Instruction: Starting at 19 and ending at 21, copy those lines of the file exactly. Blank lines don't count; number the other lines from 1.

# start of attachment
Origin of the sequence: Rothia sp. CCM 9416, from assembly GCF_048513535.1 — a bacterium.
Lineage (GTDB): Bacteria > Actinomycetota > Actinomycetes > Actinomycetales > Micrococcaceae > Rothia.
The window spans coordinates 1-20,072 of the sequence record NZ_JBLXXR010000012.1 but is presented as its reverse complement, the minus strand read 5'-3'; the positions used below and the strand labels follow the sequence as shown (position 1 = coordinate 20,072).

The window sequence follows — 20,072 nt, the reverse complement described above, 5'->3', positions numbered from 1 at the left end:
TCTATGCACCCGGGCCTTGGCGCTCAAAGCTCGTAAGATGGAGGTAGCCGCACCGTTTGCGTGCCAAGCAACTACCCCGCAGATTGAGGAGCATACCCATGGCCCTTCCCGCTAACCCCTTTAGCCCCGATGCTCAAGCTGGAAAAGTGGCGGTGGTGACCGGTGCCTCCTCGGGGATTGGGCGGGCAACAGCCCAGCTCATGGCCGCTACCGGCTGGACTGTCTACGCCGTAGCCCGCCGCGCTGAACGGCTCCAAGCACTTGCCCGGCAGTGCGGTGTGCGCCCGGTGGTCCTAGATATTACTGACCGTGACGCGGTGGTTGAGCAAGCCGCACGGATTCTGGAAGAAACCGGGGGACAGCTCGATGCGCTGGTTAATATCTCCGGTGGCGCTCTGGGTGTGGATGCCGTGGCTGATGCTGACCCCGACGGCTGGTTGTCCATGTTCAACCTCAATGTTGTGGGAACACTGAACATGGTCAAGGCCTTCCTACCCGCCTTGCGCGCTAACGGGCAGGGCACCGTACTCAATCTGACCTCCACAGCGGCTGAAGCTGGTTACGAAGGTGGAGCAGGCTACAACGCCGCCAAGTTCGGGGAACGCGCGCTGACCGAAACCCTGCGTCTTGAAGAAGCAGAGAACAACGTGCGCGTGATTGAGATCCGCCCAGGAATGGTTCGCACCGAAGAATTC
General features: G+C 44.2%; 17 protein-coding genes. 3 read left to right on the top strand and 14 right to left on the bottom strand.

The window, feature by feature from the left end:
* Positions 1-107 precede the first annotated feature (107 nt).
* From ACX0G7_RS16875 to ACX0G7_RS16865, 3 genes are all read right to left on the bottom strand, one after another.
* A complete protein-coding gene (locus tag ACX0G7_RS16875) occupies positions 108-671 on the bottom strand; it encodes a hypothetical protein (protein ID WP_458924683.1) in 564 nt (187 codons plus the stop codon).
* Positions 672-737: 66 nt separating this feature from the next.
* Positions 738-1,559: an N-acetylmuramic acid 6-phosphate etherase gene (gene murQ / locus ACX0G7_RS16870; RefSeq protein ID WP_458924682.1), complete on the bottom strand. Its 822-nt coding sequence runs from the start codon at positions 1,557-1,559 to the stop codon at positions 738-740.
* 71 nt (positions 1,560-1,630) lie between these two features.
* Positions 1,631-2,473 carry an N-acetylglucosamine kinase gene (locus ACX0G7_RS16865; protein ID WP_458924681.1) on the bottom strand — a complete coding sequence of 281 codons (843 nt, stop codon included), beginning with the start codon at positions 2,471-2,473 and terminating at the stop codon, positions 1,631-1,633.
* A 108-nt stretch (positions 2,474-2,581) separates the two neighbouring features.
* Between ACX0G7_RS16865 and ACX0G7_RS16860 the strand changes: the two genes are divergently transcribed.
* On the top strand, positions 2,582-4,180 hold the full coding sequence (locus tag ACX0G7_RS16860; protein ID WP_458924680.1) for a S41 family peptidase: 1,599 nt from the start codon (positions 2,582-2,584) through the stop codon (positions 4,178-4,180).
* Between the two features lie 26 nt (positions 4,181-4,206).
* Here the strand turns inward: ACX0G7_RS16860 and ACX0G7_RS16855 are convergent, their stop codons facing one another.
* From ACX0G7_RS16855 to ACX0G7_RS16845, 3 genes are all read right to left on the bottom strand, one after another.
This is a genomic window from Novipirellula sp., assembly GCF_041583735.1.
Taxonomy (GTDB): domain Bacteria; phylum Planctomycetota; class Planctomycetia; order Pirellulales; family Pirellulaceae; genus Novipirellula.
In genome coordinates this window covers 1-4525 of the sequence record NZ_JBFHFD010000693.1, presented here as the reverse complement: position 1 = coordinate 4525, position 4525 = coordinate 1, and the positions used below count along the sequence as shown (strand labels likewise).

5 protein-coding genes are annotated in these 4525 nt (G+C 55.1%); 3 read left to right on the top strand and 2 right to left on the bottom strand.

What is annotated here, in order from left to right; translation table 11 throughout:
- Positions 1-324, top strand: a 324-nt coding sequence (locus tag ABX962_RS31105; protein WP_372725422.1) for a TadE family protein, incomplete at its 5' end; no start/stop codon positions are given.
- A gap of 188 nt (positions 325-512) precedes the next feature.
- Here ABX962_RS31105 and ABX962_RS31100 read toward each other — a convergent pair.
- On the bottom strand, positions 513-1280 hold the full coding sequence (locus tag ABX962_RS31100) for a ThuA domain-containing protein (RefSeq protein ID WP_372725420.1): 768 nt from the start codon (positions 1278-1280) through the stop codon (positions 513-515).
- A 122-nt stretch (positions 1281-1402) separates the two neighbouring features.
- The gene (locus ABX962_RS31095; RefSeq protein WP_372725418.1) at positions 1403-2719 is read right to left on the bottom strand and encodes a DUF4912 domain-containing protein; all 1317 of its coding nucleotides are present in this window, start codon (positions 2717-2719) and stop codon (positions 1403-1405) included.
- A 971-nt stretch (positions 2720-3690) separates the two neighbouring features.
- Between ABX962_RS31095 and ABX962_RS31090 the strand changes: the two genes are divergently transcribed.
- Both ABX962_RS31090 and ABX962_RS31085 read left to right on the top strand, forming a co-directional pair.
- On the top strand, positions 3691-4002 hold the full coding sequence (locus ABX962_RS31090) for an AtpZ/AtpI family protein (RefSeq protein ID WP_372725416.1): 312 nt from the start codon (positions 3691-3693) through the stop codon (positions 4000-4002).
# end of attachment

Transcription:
* Here the strand turns inward: ACX0G7_RS16860 and ACX0G7_RS16855 are convergent, their stop codons facing one another.
* From ACX0G7_RS16855 to ACX0G7_RS16845, 3 genes are all read right to left on the bottom strand, one after another.
This is a genomic window from Novipirellula sp., assembly GCF_041583735.1.